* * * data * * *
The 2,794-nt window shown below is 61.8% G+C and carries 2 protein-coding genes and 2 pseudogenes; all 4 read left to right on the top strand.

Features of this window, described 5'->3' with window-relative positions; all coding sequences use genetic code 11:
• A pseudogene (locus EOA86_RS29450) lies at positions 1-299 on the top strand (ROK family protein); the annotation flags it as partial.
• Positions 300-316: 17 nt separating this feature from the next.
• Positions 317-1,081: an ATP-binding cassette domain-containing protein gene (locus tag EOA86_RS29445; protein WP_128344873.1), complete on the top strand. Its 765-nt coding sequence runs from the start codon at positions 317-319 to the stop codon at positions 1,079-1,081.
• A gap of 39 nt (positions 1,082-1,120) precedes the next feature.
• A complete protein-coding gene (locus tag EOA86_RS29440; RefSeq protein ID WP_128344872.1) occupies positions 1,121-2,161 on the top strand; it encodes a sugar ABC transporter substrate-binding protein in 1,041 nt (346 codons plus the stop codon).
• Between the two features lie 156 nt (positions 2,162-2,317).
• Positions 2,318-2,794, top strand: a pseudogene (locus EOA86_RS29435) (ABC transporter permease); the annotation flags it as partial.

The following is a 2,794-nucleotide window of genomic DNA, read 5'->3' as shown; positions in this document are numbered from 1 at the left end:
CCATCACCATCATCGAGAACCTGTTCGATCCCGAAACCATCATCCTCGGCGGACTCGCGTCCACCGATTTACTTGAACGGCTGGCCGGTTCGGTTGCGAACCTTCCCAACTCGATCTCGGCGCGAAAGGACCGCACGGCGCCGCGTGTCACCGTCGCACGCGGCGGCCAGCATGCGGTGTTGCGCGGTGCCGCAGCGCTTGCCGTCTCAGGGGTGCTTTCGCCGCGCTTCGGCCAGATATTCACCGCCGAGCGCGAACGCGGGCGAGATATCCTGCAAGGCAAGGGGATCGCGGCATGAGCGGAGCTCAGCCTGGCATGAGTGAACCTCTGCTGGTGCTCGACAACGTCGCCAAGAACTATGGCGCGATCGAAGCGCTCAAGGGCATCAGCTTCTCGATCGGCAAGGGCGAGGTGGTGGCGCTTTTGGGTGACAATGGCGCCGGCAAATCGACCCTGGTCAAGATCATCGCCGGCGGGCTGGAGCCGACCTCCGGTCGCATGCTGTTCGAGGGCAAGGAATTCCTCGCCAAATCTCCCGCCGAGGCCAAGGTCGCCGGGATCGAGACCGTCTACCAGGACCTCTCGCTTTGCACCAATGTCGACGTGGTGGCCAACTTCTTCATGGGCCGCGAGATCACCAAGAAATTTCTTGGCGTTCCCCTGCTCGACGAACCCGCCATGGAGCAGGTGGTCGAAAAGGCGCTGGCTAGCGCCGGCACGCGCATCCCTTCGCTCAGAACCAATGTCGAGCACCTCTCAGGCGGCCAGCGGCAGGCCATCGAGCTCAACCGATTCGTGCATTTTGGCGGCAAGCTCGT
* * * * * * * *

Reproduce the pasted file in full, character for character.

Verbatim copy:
The 2,794-nt window shown below is 61.8% G+C and carries 2 protein-coding genes and 2 pseudogenes; all 4 read left to right on the top strand.

Features of this window, described 5'->3' with window-relative positions; all coding sequences use genetic code 11:
• A pseudogene (locus EOA86_RS29450) lies at positions 1-299 on the top strand (ROK family protein); the annotation flags it as partial.
• Positions 300-316: 17 nt separating this feature from the next.
• Positions 317-1,081: an ATP-binding cassette domain-containing protein gene (locus tag EOA86_RS29445; protein WP_128344873.1), complete on the top strand. Its 765-nt coding sequence runs from the start codon at positions 317-319 to the stop codon at positions 1,079-1,081.
• A gap of 39 nt (positions 1,082-1,120) precedes the next feature.
• A complete protein-coding gene (locus tag EOA86_RS29440; RefSeq protein ID WP_128344872.1) occupies positions 1,121-2,161 on the top strand; it encodes a sugar ABC transporter substrate-binding protein in 1,041 nt (346 codons plus the stop codon).
• Between the two features lie 156 nt (positions 2,162-2,317).
• Positions 2,318-2,794, top strand: a pseudogene (locus EOA86_RS29435) (ABC transporter permease); the annotation flags it as partial.

The following is a 2,794-nucleotide window of genomic DNA, read 5'->3' as shown; positions in this document are numbered from 1 at the left end:
CCATCACCATCATCGAGAACCTGTTCGATCCCGAAACCATCATCCTCGGCGGACTCGCGTCCACCGATTTACTTGAACGGCTGGCCGGTTCGGTTGCGAACCTTCCCAACTCGATCTCGGCGCGAAAGGACCGCACGGCGCCGCGTGTCACCGTCGCACGCGGCGGCCAGCATGCGGTGTTGCGCGGTGCCGCAGCGCTTGCCGTCTCAGGGGTGCTTTCGCCGCGCTTCGGCCAGATATTCACCGCCGAGCGCGAACGCGGGCGAGATATCCTGCAAGGCAAGGGGATCGCGGCATGAGCGGAGCTCAGCCTGGCATGAGTGAACCTCTGCTGGTGCTCGACAACGTCGCCAAGAACTATGGCGCGATCGAAGCGCTCAAGGGCATCAGCTTCTCGATCGGCAAGGGCGAGGTGGTGGCGCTTTTGGGTGACAATGGCGCCGGCAAATCGACCCTGGTCAAGATCATCGCCGGCGGGCTGGAGCCGACCTCCGGTCGCATGCTGTTCGAGGGCAAGGAATTCCTCGCCAAATCTCCCGCCGAGGCCAAGGTCGCCGGGATCGAGACCGTCTACCAGGACCTCTCGCTTTGCACCAATGTCGACGTGGTGGCCAACTTCTTCATGGGCCGCGAGATCACCAAGAAATTTCTTGGCGTTCCCCTGCTCGACGAACCCGCCATGGAGCAGGTGGTCGAAAAGGCGCTGGCTAGCGCCGGCACGCGCATCCCTTCGCTCAGAACCAATGTCGAGCACCTCTCAGGCGGCCAGCGGCAGGCCATCGAGCTCAACCGATTCGTGCATTTTGGCGGCAAGCTCGT